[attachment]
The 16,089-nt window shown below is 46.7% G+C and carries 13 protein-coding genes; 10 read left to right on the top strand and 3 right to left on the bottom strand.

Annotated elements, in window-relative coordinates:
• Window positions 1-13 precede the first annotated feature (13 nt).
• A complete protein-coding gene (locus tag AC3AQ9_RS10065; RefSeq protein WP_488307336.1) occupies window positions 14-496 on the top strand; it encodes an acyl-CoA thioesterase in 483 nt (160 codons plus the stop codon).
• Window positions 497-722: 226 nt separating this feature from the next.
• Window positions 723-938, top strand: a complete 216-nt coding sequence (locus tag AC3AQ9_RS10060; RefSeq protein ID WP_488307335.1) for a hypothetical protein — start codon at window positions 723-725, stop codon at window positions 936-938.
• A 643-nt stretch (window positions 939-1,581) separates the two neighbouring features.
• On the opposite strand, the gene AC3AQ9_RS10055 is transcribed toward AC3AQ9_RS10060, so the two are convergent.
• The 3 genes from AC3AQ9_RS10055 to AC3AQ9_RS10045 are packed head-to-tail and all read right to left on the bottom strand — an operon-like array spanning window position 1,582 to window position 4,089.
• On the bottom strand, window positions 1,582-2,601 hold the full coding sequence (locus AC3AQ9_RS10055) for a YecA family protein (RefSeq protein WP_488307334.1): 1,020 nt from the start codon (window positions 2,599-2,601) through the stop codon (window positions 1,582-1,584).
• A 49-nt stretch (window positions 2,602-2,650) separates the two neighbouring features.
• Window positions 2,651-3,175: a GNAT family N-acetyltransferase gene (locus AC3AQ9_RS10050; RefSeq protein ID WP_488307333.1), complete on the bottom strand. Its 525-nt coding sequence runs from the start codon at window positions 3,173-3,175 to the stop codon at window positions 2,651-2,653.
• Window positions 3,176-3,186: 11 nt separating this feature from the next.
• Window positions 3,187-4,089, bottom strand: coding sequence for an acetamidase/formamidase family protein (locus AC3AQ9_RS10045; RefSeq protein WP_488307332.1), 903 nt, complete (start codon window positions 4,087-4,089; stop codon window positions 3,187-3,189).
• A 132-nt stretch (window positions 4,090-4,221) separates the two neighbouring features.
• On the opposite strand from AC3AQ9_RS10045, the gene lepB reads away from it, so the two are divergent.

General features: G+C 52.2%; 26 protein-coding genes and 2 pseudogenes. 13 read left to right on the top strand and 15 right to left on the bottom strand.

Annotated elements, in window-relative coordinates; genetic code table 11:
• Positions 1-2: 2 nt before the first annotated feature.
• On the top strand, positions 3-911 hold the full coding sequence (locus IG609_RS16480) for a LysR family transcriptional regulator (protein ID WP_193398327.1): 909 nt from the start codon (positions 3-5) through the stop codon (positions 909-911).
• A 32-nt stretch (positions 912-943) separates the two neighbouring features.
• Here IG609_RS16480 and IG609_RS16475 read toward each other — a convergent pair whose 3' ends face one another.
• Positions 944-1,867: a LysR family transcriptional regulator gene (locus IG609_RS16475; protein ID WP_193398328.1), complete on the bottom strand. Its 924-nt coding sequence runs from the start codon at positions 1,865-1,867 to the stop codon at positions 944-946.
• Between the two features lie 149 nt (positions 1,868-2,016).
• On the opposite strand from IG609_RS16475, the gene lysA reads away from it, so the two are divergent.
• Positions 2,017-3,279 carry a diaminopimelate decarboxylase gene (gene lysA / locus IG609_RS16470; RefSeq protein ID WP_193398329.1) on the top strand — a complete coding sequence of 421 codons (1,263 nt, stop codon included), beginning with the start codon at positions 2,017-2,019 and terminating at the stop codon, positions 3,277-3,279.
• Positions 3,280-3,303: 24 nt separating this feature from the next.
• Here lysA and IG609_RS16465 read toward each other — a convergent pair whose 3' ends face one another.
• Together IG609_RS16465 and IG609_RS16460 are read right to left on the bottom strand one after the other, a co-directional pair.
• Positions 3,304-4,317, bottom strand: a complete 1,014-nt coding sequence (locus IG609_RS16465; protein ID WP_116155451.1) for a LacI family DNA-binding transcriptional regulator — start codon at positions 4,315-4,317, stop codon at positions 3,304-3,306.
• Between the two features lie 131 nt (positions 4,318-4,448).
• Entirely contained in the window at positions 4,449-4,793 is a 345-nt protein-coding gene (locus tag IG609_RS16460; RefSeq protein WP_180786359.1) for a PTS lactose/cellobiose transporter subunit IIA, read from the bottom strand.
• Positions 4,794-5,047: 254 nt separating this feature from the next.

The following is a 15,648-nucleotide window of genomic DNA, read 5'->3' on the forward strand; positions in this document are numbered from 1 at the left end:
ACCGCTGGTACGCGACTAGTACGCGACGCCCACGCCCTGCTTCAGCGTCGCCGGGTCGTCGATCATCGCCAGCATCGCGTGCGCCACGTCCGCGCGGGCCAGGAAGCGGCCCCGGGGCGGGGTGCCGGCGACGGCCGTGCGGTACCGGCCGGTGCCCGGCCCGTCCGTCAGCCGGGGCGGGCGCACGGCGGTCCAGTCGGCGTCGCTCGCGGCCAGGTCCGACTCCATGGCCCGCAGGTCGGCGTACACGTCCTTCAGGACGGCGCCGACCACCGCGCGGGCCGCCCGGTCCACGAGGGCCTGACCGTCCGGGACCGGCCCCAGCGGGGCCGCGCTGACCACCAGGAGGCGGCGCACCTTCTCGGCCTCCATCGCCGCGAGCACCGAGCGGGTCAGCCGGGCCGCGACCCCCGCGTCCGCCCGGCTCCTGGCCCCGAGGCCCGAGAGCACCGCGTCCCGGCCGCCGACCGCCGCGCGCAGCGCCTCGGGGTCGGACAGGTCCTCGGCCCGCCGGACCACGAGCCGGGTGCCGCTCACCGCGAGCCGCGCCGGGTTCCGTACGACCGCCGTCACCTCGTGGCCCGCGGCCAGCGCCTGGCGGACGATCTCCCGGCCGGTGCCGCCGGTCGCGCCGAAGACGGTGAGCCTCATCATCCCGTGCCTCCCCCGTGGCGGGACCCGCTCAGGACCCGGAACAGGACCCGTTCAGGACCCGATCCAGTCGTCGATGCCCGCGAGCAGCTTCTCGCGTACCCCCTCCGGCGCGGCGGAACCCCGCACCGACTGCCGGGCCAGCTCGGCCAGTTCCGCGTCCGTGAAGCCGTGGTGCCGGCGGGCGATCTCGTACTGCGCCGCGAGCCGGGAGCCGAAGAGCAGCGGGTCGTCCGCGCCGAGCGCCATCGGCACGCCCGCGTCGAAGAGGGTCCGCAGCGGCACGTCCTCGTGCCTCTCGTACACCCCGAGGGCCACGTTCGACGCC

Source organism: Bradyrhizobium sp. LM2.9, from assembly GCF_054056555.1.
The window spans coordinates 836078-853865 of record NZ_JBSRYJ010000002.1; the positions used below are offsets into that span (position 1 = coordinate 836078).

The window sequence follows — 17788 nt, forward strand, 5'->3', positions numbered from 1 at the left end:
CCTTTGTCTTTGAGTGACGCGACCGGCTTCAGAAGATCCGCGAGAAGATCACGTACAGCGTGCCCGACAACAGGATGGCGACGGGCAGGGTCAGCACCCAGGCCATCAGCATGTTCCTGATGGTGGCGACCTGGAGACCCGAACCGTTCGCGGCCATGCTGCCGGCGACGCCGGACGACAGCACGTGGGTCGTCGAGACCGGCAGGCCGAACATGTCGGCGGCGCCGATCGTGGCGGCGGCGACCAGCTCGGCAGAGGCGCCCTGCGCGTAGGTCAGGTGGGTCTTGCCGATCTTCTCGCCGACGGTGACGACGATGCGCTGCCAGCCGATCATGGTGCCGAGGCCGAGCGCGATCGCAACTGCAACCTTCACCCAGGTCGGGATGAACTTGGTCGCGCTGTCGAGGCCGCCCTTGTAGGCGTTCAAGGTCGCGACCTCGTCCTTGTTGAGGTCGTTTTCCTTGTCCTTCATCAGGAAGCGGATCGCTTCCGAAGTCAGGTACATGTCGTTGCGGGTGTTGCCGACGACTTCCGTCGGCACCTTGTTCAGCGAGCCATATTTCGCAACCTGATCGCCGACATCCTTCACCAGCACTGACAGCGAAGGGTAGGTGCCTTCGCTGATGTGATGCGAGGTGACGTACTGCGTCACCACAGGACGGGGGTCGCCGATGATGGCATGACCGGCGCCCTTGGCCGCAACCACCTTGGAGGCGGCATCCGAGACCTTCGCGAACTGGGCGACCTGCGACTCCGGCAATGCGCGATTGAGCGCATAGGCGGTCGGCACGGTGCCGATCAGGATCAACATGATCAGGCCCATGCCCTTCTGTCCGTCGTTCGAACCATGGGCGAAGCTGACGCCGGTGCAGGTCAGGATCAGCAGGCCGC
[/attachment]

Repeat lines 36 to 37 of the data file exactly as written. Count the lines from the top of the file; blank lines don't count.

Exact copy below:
Source organism: Bradyrhizobium sp. LM2.9, from assembly GCF_054056555.1.
The window spans coordinates 836078-853865 of record NZ_JBSRYJ010000002.1; the positions used below are offsets into that span (position 1 = coordinate 836078).